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Pakistan cricket coach dies during World Cup

KINGSTON, Jamaica -- Pakistan cricket coach Bob Woolmer died
in a hospital Sunday, less than an hour after being found
unconscious in his hotel room. He was 58.

The cause of death was not immediately released.

Woolmer was a former England test batsman and coach of South
Africa.

Pervez Jamil Mir, the Pakistani team's media manager, said
Woolmer was taken to the emergency ward at University Hospital of
the West Indies after being found on the floor of his room.

Clive Lloyd, who led the West Indies to the first World Cup
title in 1975 and is manager of the current team, said Woolmer
"was a great guy and a really great coach."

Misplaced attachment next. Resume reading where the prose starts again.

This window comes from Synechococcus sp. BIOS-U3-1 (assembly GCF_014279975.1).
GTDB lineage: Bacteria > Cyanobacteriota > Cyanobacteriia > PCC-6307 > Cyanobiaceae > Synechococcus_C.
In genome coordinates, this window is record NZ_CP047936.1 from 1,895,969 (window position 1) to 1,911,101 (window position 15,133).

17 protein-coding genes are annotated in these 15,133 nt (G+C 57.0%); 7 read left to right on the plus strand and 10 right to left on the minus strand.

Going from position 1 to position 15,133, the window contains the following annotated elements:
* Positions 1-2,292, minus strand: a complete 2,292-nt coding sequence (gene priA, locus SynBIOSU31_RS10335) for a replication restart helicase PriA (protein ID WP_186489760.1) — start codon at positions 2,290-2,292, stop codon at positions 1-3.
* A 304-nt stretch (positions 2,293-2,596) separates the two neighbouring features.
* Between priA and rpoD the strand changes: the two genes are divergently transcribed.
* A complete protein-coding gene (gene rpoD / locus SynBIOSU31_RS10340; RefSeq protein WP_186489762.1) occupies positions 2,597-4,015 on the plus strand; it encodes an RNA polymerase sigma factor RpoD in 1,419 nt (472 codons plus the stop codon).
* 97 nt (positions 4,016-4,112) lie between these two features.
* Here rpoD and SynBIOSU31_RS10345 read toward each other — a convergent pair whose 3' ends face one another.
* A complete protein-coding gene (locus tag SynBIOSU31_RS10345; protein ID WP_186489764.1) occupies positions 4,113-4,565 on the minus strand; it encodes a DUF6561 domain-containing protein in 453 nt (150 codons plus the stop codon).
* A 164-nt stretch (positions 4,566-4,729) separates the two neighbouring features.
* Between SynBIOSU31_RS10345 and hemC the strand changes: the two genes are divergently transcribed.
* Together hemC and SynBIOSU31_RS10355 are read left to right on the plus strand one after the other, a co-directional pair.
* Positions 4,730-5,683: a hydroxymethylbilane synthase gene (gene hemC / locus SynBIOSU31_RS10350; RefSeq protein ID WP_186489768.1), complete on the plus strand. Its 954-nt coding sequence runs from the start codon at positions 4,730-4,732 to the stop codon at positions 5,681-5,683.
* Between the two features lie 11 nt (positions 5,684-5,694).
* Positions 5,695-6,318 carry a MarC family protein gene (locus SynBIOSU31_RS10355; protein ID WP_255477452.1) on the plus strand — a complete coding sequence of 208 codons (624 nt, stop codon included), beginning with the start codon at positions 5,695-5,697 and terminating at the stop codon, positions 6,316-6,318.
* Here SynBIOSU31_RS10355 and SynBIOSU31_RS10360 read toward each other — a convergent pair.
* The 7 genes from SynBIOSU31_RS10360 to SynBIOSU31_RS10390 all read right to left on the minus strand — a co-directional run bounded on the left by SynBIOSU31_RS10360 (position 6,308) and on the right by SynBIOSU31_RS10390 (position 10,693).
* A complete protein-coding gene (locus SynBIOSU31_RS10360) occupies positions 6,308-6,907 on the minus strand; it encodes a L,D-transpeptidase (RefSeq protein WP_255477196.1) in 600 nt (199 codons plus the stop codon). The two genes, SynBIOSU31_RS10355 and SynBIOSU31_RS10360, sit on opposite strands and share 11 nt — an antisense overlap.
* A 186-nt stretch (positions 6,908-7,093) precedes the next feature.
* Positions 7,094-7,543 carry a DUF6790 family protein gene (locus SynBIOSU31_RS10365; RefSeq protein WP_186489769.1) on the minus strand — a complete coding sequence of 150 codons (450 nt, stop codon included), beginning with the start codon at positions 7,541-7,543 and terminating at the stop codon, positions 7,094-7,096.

"It's sad that such a tragedy should take place in the World
Cup," Lloyd said. "I feel sad for his family."

Woolmer's contract with the Pakistani team was due to expire
after the World Cup and was unlikely to be renewed following the
team's shocking loss Saturday to Ireland. Pakistan cannot advance
beyond the first round and has only one group match left against
Zimbabwe.

Woolmer worked as a coach on three continents, including a stint
for the International Cricket Council helping to develop cricket
nations.

"Our thoughts are with Bob's family," England Cricket Board
spokesman Andrew Walpole said. "This has come as a huge shock to
all of the England team. He was a figure who commanded great
respect within world cricket and he will be sorely missed."